In the past 30 years, through advancements in production, genetics and processing, beef has 34 percent less total fat and 17 percent less saturated fat. Beef is also recognized an excellent source of six nutrients (protein, zinc, vitamin B12, vitamin B6 , niacin and selenium) and a good source of four nutrients (phosphorous, choline, iron and riboflavin).

“The American diet is already 70 percent plant based and to further emphasize plant-based diets will continue to have unintended consequences. The Advisory Committee got it wrong in the ‘80s advising a diet high in carbs, and look at what that got us – an obesity problem,” said Dr. Richard Thorpe, a Texas medical doctor and cattle producer. “My colleagues and I commonly encourage people to include lean beef more often for their health, not less.”

Barry Carpenter, NAMI president and CEO, says meat and poultry products are rich in iron, a nutrient of concern highlighted by the committee. He also raises a flag with regard to processed meats.

“Processing meat and poultry so that it can be more readily consumed – and consumed in styles and flavor profiles that people around the world savor – helps ensure that people can make these products part of their healthy balanced diet,” Carpenter explains. “Processed meat and poultry products are diverse and include low-fat, low- sodium, gluten-free, natural, organic, kosher, halal and regular formulations, along with countless flavors and styles.”

Not to let a hot-topic buzzword go to waste, the committee for the first time included sustainability concerns in its report to USDA and HHS. It should be noted, that while the 14-person committee has a plethora of human health and wellness experts, there is not an agronomist, animal scientist, economist or food producer of any type with a seat at the DGAC table.

That didn’t stop the committee from saying “The major findings regarding sustainable diets were that a diet higher in plant-based foods, such as vegetables, fruits, whole grains, legumes, nuts, and seeds, and lower in calories and animal-based foods is more health promoting and is associated with less environmental impact than is the current U.S. diet.”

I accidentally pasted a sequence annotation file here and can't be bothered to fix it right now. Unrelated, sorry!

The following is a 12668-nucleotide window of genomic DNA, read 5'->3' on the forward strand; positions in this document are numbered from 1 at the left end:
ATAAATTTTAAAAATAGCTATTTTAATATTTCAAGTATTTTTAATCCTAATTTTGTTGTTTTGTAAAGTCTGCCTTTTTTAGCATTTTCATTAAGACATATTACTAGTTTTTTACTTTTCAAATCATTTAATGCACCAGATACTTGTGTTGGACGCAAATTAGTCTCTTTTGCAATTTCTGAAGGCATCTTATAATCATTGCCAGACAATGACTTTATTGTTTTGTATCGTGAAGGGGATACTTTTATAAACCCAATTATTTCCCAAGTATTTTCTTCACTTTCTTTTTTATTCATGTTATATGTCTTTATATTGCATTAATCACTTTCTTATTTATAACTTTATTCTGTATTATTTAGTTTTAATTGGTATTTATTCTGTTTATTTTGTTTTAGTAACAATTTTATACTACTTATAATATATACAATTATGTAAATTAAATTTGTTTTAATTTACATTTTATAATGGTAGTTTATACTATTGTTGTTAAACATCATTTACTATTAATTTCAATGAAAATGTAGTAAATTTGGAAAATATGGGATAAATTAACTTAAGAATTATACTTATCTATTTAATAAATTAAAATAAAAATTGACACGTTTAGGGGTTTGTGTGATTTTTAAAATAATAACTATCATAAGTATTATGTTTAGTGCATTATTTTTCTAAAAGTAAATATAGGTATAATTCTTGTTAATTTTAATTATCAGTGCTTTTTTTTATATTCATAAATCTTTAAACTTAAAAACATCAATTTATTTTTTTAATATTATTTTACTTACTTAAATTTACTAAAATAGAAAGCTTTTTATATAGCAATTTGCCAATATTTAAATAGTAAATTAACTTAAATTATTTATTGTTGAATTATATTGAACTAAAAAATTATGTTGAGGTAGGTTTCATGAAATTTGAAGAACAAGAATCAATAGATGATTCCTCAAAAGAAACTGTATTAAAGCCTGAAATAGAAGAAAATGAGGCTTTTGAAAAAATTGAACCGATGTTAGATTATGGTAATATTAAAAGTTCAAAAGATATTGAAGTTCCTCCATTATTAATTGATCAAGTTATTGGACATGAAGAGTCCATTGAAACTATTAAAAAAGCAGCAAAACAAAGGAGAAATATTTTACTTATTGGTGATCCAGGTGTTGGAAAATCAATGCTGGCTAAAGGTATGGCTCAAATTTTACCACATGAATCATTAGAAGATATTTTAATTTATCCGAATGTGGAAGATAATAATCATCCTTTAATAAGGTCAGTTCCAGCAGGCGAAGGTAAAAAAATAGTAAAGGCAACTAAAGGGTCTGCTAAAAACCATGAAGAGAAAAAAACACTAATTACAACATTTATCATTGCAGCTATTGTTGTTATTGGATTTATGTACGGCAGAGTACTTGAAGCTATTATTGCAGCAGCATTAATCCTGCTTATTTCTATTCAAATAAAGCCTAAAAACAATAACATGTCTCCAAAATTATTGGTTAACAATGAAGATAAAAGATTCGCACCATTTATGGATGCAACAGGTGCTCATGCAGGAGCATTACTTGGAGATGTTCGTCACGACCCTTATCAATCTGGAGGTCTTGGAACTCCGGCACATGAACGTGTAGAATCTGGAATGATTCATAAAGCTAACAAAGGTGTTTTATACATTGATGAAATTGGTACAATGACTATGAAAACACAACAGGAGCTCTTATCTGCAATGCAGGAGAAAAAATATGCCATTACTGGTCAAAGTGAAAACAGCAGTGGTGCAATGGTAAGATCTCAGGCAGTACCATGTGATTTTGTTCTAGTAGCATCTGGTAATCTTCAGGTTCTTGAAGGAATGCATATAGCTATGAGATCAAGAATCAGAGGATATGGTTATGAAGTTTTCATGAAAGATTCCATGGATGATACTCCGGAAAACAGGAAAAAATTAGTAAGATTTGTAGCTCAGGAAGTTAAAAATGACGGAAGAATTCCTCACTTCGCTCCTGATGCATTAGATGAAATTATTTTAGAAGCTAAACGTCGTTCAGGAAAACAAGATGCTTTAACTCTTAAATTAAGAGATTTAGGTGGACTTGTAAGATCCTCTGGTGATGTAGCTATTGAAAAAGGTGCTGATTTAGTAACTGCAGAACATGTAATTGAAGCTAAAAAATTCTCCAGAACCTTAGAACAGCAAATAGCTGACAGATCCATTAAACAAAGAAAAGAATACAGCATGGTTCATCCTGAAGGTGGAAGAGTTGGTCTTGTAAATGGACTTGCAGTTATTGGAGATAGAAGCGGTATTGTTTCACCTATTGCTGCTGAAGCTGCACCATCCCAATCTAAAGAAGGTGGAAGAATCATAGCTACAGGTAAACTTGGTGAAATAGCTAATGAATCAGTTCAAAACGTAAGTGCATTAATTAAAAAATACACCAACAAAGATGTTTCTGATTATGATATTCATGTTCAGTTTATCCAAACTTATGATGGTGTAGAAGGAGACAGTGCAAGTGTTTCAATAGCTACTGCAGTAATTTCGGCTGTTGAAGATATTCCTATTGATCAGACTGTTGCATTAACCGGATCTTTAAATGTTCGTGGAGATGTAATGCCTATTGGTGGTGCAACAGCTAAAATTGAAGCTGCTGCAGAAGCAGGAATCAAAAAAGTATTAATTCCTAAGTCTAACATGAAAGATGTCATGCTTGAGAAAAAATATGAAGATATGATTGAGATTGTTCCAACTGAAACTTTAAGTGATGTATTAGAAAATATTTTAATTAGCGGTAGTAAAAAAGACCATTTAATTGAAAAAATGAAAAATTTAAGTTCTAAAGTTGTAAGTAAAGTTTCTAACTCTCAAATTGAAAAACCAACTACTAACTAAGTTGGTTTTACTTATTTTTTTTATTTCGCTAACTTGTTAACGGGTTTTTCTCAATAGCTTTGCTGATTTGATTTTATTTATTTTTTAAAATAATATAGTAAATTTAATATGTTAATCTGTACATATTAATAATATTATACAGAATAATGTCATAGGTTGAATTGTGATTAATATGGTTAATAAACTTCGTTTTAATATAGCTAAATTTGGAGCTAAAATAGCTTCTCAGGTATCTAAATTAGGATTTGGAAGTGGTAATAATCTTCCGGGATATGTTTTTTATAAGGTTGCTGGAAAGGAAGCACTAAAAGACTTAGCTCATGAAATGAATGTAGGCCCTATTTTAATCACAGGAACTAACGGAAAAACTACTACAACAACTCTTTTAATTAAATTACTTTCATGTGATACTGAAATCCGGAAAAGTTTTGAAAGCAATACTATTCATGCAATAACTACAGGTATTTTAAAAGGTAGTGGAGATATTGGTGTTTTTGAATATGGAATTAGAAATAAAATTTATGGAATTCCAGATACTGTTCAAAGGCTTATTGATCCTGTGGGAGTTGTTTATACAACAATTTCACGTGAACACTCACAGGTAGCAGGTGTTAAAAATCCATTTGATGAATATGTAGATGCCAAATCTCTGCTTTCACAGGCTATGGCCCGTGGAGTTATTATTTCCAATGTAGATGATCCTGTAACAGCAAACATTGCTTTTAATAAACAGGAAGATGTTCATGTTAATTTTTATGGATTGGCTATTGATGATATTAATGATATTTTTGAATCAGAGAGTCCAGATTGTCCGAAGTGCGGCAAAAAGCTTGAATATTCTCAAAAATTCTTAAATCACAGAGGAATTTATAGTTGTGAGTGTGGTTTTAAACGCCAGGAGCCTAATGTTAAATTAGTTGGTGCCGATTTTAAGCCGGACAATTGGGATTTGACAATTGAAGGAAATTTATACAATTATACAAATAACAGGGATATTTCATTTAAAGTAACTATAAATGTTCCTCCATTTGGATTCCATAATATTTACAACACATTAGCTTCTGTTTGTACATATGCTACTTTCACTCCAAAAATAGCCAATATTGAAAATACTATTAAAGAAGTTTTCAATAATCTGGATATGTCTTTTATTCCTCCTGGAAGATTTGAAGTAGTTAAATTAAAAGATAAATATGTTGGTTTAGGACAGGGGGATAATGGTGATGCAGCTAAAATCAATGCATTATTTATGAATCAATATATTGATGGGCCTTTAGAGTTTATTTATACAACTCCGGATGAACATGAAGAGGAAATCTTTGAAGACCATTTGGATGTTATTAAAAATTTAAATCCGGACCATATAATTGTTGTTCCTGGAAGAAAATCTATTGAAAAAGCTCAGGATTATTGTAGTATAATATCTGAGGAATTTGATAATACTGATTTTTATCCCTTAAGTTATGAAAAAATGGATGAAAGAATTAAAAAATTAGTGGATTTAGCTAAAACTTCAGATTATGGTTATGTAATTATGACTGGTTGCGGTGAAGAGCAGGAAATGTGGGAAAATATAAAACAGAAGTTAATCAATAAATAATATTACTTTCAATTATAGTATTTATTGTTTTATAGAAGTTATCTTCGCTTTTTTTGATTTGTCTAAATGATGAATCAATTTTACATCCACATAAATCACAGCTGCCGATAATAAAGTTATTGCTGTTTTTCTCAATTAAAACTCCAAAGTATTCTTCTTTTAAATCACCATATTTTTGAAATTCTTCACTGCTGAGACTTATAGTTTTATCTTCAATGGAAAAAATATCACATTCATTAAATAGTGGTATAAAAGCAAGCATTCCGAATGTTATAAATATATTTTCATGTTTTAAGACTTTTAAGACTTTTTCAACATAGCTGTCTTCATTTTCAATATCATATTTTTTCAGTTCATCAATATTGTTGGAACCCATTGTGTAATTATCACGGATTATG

It continues “Current evidence shows that the average U.S. diet has a larger environmental impact in terms of increased greenhouse gas emissions, land use, water use, and energy use, compared to the above dietary patterns. This is because the current U.S. population intake of animal-based foods is higher and plant-based foods are lower, than proposed in these three dietary patterns.” (the Healthy U.S.-style Pattern, the Healthy Mediterranean-style Pattern, and the Healthy Vegetarian Pattern)

“The Committee’s foray into the murky waters of sustainability is well beyond its scope and expertise.  It’s akin to having a dermatologist provide recommendations about cardiac care,” Carpenter said.

Indeed. But whether you have similar concerns as NCBA and NAMI, or if you support the committee's report, now's your choice to be heard. This is not new territory. An initial recommendation to switch to a "plant-based diet" in the DGAC report for the 2010 guidelines was removed from the final guidelines. 

The report will be open for public comment until April 8. In addition, HHS and USDA will host a public oral comment meeting on March 24. For more information about either submitting written or oral comments, visit http://www.health.gov/dietaryguidelines/dga2015/comments/.  

After the comment period closes, USDA and HHS will review the report and the public comments and publish the 8th edition of the Dietary Guidelines for Americans, which could be in fall 2015.